Civil rights groups are vowing to continue the fight for further voting rights after they faced major setbacks on Tuesday when the heart of the landmark civil-rights law that protects minority voters was effectively gutted by the Supreme Court.
Civil rights groups suffered major setbacks on Tuesday after the heart of the landmark civil-rights law that protects minority voters was effectively gutted by the Supreme Court.
In a 5-4 decision, the Supreme Court struck down Section 4 of the Voting Rights Act , which required many Southern states to obtain pre-clearance before making any changes to voting laws. Although the ruling does state that pre-clearance still stands, it functionally halts that part of the law until Congress can draw up a new set of guidelines to determine which areas are subject to federal oversight.
“This is a devastating blow to Americans, particularly African-Americans, who are now at the mercy of state governments,” Rev. Al Sharpton, PoliticsNation host and civil rights activist said in a statement released through the National Action Network. “Given last year’s attempts by states to change voting rules, it is absurd to say that we do not need these protections.”
Sharpton also vowed to continue the fight, noting the efforts that brought about the civil rights achievements of the 1960′s were set in motion by activism. “It was a people’s movement from the bottom up,” he said on MSNBC Tuesday. “And that’s what’s going to have to happen now.”
“James Crow Jr. Esquire is doing Jim Crow work today,” he added.
Rev. Jesse Jackson, founder and president of the Rainbow PUSH Coalition, echoed that sentiment.
“The Supreme Court has stabbed the Voting Rights Act in the heart. The White House and Congress must speak out as they are direct beneficiaries of the act and must assume leadership,” he said in a statement released on his Facebook page. “Democracy is just 48 years old. It began in Selma 1965. This decision is designed to unravel 48 years of progress.”
Many legally-focused civil rights organizations also spoke out against the ruling, including the NAACP Legal Defense and Educational Fund, which defended the Voting Rights Act before the Supreme Court, and called today’s ruling “an act of extraordinary judicial overreach.”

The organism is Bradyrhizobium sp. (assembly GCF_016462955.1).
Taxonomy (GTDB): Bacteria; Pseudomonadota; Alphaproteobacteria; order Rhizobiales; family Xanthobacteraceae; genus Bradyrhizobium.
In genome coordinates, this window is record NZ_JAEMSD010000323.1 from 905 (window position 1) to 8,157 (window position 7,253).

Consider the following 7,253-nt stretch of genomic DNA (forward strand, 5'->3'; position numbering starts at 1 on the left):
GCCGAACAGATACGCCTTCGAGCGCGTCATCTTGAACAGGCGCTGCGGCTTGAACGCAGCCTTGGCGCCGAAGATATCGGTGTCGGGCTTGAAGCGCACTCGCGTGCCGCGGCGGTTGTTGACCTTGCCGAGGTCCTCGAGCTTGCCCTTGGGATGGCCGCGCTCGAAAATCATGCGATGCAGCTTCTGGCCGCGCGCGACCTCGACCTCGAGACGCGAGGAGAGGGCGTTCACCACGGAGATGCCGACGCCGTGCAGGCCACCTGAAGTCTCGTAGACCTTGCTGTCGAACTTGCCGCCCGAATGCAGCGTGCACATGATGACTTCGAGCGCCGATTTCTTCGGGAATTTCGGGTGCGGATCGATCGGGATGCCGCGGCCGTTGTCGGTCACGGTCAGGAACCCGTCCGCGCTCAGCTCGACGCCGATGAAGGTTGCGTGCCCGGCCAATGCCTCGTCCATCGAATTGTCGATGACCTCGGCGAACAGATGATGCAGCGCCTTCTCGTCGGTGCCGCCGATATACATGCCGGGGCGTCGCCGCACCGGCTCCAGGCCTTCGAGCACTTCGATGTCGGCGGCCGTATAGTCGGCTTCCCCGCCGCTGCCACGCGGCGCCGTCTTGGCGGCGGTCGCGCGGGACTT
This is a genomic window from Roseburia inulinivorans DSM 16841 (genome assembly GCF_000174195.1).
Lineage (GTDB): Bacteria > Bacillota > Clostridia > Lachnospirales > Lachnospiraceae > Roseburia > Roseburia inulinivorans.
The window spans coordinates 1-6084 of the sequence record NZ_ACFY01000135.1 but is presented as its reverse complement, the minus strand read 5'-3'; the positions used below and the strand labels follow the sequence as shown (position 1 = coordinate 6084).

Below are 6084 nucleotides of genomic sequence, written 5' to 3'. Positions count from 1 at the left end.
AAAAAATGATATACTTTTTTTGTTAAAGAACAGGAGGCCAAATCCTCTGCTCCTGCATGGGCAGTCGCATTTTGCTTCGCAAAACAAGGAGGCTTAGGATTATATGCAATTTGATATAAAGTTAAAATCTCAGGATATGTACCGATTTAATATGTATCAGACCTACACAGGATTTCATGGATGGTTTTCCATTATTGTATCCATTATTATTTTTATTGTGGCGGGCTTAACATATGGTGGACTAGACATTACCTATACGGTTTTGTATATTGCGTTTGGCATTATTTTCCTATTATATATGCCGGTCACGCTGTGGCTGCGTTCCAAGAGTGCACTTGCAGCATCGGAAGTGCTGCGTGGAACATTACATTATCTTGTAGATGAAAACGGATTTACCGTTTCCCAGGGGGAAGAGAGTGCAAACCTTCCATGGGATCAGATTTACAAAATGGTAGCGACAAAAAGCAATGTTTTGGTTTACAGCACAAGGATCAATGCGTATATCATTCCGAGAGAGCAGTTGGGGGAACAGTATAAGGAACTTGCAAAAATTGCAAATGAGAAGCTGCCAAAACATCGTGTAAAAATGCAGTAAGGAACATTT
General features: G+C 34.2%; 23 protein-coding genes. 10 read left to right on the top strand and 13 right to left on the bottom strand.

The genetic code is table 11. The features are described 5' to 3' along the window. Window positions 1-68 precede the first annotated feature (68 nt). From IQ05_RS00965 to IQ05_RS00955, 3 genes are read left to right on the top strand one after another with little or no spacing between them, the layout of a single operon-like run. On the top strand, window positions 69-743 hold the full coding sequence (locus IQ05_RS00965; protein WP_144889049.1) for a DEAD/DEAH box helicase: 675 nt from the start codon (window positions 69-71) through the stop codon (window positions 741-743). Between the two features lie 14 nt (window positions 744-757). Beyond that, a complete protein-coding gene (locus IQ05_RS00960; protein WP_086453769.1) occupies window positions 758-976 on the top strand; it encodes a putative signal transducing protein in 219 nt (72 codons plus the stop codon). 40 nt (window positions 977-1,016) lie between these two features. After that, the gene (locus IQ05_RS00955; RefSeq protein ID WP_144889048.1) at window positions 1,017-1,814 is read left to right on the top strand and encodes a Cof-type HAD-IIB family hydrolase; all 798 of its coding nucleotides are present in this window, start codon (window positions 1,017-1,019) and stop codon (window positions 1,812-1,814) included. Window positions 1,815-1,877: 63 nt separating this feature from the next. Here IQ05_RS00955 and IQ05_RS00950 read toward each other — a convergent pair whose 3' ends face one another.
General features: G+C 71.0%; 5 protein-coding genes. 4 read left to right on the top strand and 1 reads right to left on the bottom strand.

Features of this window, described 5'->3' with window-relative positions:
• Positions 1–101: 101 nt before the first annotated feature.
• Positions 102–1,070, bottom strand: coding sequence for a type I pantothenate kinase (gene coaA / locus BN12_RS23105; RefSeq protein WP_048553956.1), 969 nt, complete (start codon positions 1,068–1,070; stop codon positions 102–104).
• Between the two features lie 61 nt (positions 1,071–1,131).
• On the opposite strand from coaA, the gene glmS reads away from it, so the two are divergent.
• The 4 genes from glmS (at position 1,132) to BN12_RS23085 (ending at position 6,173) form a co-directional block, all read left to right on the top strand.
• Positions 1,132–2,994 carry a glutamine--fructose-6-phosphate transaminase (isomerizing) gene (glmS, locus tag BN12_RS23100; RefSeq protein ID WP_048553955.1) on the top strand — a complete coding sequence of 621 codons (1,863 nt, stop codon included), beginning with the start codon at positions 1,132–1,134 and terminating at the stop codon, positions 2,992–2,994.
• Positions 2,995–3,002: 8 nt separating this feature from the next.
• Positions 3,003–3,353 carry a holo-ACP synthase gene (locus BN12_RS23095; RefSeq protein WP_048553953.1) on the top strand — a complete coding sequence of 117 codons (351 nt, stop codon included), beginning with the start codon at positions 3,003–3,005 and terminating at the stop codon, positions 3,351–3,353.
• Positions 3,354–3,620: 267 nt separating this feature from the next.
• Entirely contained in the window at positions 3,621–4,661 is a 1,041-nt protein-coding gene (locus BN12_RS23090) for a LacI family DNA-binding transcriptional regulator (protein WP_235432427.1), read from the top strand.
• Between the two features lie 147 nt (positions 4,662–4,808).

“The Supreme Court ruling takes the most powerful tool our nation has to defend minority voting rights out of commission.” Sherrilyn Ifill, President of the NAACP LDF, said in a statement. “By second-guessing Congress’ judgment about which places should be covered by Section 5 of the Voting Rights Act, the Court has left millions of minority voters without the mechanism that has allowed them to stop voting discrimination before it occurs.
“This is like letting you keep your car, but taking away the keys,” she added. “To say that I am disappointed is an understatement. Congress must step in.”
The Lawyers’ Committee for Civil Rights, which represented one of the defendant-interveners in the case, criticized the decision as well.
“The Supreme Court has effectively gutted one of the nation’s most important and effective civil rights laws. Minority voters in places with a record of discrimination are now at greater risk of being disenfranchised than they have been in decades,” Jon Greenbaum, Chief Counsel for the Lawyers’ Committee for Civil Rights said in a statement. “Today’s decision is a blow to democracy. Jurisdictions will be able to enact policies which prevent minorities from voting, and the only recourse these citizens will have will be expensive and time-consuming litigation.”
“This decision disregards the documented history of ongoing voting discrimination in the covered states and paralyzes Section 5, which has blocked thousands of racially discriminatory voting practices and procedures before they could ever take effect,” Lawyers’ Committee for Civil Rights President and Executive Director Barbara Arnwine added in a statement. “Civil rights and civic organizations must now unite with the American people – fighting new discriminatory voting laws lawsuit by lawsuit and state by state—until Congress acts decisively to replace what has been one of the most effective civil rights laws ever passed.”
For Rev. Sharpton, Tuesday’s decision has helped define the focus of the commemorative march honoring the 50th Anniversary of the March on Washington, which he says ”will now be centered around the protection and restoring of voter protection.”
“This ruling has in effect revoked one of Dr. King’s greatest achievements, the teeth of the Voting Rights Acts,” he added.